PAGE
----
Continuing our little mini series I wanted to introduce a great alternative to Irssi, called Weechat. In this post we will go over how to get it set up and configured as closely to the way we had our workflow set up in Irssi. This way you can evaluate both of these IRC clients for yourself and make the determination of which will suit you best for your needs. If you haven’t taken a look at the previous posts they sort of build off of each other but if you want to compare Weechat and Irssi just take a look at Introduction to Irssi.
I’m not going to lie, the more I use Weechat the more it grows on me. It is clean, easy to use and has some great functionality built in to it that isn’t offered out of the box in Irssi. Small things for the most part, such as a native nicklist, colored nicks and some slick formatting to name a few. It definitely looks and feels nice right away, without the need for customization. One convincing argument some have mentioned for switching over to Weechat is that nearly everything is scriptable in a variety of different languages as well as very customizable. Another nicety is the very slick script manager that you gives you the ability to install and manage different scripts and plugins without any hassle, which I will discuss later in this post.
Another cool thing I learned is that the writer/creator of the program hangs out in the #weechat IRC channel on freenode pretty much all the time and will answer questions for you! How cool is that? I had some issues getting the buffers.pl script set up the way I wanted and (@FlashCode) was there to immediately guide me in the right direction.
Bitlbee in Weechat
Just a quick word here. I noticed that Bitlbee behaves slightly differently in Weechat so if you are used to Irssi then you should read about how to get things working. Nothing too major here, just a few peculiarities that I thought were important to include. I have listed below some of the most common things to go over in Bitlbee paired with Weechat.
Connect to bitlbee.
Automatically connect to Bitlbee when Weechat starts.
/server add &bitlbee localhost -autoconnect
Add your gtalk account.
account add jabber email@example.com acc 0 set password <password> acc 0 on
Change nick to more readable form (restart for this to take effect).
acc 0 set nick_source full_name
Connect to gtalk on start (should work but still need to fix this).
/set irc.server.bitlbee.command "/msg &bitlbee identify <password>"
I couldn’t get oauth working, I will come back and update this later.
Getting used to Weechat
Now that we have all of that fun stuff out of the way we are finally ready for the meat of this post. Let’s go ahead and install and fire up Weechat.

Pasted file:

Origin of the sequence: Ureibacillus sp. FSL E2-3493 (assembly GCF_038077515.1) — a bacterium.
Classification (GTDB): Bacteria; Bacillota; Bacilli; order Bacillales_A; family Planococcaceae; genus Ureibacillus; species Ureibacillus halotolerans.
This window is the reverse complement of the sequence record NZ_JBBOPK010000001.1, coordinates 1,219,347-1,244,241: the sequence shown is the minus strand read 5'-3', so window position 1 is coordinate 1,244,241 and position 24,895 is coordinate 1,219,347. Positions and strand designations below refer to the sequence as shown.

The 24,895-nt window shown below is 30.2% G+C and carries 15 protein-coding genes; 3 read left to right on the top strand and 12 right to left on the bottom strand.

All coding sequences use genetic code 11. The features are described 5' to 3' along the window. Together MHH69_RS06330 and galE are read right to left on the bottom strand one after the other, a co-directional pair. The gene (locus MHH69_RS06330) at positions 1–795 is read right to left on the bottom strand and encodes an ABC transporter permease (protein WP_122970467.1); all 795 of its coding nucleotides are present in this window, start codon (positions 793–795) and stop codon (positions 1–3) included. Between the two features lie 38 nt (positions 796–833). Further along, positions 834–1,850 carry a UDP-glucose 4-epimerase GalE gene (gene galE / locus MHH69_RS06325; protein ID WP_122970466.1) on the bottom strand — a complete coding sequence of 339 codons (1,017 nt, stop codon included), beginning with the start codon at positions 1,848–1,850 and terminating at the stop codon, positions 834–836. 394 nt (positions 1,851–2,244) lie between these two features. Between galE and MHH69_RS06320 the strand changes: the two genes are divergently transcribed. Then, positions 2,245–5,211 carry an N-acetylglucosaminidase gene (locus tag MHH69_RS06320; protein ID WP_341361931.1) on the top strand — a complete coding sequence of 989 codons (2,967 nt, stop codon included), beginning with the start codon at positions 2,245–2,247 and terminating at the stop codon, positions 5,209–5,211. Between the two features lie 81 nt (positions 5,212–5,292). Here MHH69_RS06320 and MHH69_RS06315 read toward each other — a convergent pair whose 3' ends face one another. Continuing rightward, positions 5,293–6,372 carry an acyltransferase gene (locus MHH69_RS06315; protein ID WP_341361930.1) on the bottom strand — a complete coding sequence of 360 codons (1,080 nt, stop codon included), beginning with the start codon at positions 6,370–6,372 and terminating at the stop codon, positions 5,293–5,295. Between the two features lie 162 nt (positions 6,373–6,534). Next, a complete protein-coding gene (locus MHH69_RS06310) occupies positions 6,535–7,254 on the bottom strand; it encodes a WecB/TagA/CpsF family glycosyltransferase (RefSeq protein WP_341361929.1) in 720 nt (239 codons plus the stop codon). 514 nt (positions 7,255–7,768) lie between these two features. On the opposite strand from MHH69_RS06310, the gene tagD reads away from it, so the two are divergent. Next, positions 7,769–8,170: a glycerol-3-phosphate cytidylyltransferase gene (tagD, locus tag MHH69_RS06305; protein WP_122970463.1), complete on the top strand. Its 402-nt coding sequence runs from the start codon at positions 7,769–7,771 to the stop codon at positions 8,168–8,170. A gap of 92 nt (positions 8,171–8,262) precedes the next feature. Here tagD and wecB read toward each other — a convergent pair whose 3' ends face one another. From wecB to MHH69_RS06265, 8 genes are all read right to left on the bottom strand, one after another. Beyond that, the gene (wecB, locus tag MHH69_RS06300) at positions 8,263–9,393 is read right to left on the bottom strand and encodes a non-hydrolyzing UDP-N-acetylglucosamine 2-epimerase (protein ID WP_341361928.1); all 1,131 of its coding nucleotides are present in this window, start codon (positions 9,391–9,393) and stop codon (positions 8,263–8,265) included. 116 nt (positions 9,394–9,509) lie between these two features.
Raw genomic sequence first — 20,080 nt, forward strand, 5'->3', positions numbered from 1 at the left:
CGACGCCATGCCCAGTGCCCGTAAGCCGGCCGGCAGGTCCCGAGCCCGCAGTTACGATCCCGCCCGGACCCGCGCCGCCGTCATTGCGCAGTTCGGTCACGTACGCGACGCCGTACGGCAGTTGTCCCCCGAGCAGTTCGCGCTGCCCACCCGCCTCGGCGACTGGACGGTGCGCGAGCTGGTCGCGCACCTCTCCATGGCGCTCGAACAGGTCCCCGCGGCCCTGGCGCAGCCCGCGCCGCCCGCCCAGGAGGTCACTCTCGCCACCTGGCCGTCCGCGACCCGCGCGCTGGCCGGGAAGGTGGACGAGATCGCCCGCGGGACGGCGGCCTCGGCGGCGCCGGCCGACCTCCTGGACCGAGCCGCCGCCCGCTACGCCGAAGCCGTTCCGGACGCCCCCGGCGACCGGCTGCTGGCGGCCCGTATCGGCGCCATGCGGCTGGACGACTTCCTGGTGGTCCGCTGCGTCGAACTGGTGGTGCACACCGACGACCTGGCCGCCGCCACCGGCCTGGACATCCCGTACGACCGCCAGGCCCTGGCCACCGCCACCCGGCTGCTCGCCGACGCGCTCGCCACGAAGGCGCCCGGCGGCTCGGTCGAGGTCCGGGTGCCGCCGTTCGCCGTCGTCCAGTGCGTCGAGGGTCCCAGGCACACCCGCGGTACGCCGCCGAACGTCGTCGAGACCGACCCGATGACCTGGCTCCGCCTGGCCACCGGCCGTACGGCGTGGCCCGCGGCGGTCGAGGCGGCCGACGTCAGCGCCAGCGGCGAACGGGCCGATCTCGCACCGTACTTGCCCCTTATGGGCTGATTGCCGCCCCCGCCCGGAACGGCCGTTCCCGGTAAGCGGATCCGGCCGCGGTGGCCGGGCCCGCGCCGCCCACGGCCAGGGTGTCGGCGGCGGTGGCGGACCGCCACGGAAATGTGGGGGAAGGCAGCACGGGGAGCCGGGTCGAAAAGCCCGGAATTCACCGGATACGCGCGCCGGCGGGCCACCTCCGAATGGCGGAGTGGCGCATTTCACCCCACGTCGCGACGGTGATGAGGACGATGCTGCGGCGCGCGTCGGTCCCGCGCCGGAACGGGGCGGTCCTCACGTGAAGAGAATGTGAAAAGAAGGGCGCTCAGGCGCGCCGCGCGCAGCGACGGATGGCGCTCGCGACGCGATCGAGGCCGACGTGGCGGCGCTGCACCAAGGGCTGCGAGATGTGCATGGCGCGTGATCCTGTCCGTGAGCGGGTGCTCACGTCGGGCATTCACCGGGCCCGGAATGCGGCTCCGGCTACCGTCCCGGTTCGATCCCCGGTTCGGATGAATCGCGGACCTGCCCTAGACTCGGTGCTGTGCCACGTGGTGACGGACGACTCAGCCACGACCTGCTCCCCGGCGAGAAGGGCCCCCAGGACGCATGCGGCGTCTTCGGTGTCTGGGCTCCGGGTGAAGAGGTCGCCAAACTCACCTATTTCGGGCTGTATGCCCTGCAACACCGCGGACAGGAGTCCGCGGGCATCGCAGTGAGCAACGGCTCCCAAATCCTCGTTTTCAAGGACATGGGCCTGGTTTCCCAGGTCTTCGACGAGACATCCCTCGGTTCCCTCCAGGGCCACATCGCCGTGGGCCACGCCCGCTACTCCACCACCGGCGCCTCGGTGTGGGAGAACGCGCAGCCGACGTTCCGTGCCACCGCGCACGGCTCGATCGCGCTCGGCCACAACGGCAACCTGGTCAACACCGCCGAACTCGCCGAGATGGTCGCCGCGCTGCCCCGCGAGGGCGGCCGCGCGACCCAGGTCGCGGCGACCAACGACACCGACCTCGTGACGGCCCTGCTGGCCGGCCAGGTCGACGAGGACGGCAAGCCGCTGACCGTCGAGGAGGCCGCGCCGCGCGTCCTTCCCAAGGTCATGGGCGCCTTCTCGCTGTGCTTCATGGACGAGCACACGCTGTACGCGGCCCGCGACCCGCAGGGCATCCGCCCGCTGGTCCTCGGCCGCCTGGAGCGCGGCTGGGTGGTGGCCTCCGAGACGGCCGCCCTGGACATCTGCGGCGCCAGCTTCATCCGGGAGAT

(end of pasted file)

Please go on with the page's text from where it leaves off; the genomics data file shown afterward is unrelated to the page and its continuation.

sudo aptitude install weechat weechat-curses
Here is how to set some your defaults in Weechat, most of these are pretty intuitive.
/server add freenode irc.freenode.net /set irc.server.freenode.nicks "username, username_" /set irc.server.freenode.username "username" /set irc.server.freenode.realname "first and last" /set irc.server.freenode.autoconnect on
Identify nick on server after connecting.
/set irc.server.freenode.command "/msg nickserv identify <password>"
Autojoin favorite channels after connecting to your IRC server.
/set irc.server.freenode.autojoin "##/r/sysadmin,#channel2"
Connect to your newly created IRC alias.
As you can see, out of the box Weechat offers some very nice features. The only thing that I found annoying/frustrating in Weechat was that there was no way to manage your different windows. Remember, in Irssi this was done with the addition of the adv_windwolist.pl script. In Weechat things are a tad different but there is a script to manage these windows (they are referred to as buffers in Weechat).
Installing the Weeget script manager
The first step is to get a nice little script that will allow us to get this script and others. It is called weeget and should be installed first. I HIGHLY suggest looking at getting this up and working, it will save you pain and misery down the road, trust me.
cd ~/.weechat/python wget http://www.weechat.org/files/scripts/weeget.py
We need to restart Weechat for this script get picked up and to take effect.
Once that is done, we will install our new window manager script with the following command inside Weechat.
/weeget install buffers
This will give you a nice pretty list of all your open windows and conversations on the left side of Weechat.
That’s okay but we can make this better! Here is how to stick the the bar to either the top or the bottom of you console and to fill with columns.
/set weechat.bar.buffers.position top (or bottom) /set weechat.bar.buffers.filling_top_bottom columns_vertical
Another slick script to install is the iset.pl script. This makes changing settings much easier as it adds a lightweight interface and description to all the different options and settings. Installation is easy once we have weeget installed.
/weeget install iset
There is one last script that users may like, called buffer_autoclose.py. This will close any inactive sessions that happen to remain open that don’t need to be and will begin working automatically once it is installed. This will clean up the buffer list and just helps to improve the look and feel. Super easy to install with weeget.
/weeget install buffer_autoclose.py
And here is what our final product looks like. Slightly different than irssi and I haven’t really gotten into custom themes or any of that jazz but it has really begun to shape up.
If you have any tips or tricks on how to improve this environment let me know. I am new to Weechat and am still discovering all of its nuances and will be coming back to this post periodically to update things that I have found to be worthy of adding.